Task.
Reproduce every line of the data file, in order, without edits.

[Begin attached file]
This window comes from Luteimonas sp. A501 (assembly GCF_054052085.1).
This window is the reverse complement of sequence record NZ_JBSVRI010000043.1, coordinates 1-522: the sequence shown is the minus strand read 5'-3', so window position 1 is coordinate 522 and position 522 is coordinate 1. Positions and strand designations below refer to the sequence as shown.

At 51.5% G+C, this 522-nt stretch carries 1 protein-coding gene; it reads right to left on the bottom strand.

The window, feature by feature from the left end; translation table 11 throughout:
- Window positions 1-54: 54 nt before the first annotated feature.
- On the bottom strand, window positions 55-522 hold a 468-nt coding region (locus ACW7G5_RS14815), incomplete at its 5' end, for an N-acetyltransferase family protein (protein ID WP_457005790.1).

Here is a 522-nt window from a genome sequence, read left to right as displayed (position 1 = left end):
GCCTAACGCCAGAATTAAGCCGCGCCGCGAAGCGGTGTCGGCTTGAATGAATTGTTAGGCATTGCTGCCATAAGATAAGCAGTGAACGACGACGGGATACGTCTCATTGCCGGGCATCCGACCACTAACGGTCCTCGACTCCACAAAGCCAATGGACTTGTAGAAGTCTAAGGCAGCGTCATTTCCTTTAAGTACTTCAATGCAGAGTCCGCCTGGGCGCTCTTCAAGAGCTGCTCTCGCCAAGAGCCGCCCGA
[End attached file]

This window comes from Luteimonas sp. A501 (assembly GCF_054052085.1).
This window is the reverse complement of sequence record NZ_JBSVRI010000043.1, coordinates 1-522: the sequence shown is the minus strand read 5'-3', so window position 1 is coordinate 522 and position 522 is coordinate 1. Positions and strand designations below refer to the sequence as shown.

At 51.5% G+C, this 522-nt stretch carries 1 protein-coding gene; it reads right to left on the bottom strand.

The window, feature by feature from the left end; translation table 11 throughout:
- Window positions 1-54: 54 nt before the first annotated feature.
- On the bottom strand, window positions 55-522 hold a 468-nt coding region (locus ACW7G5_RS14815), incomplete at its 5' end, for an N-acetyltransferase family protein (protein ID WP_457005790.1).

Here is a 522-nt window from a genome sequence, read left to right as displayed (position 1 = left end):
GCCTAACGCCAGAATTAAGCCGCGCCGCGAAGCGGTGTCGGCTTGAATGAATTGTTAGGCATTGCTGCCATAAGATAAGCAGTGAACGACGACGGGATACGTCTCATTGCCGGGCATCCGACCACTAACGGTCCTCGACTCCACAAAGCCAATGGACTTGTAGAAGTCTAAGGCAGCGTCATTTCCTTTAAGTACTTCAATGCAGAGTCCGCCTGGGCGCTCTTCAAGAGCTGCTCTCGCCAAGAGCCGCCCGA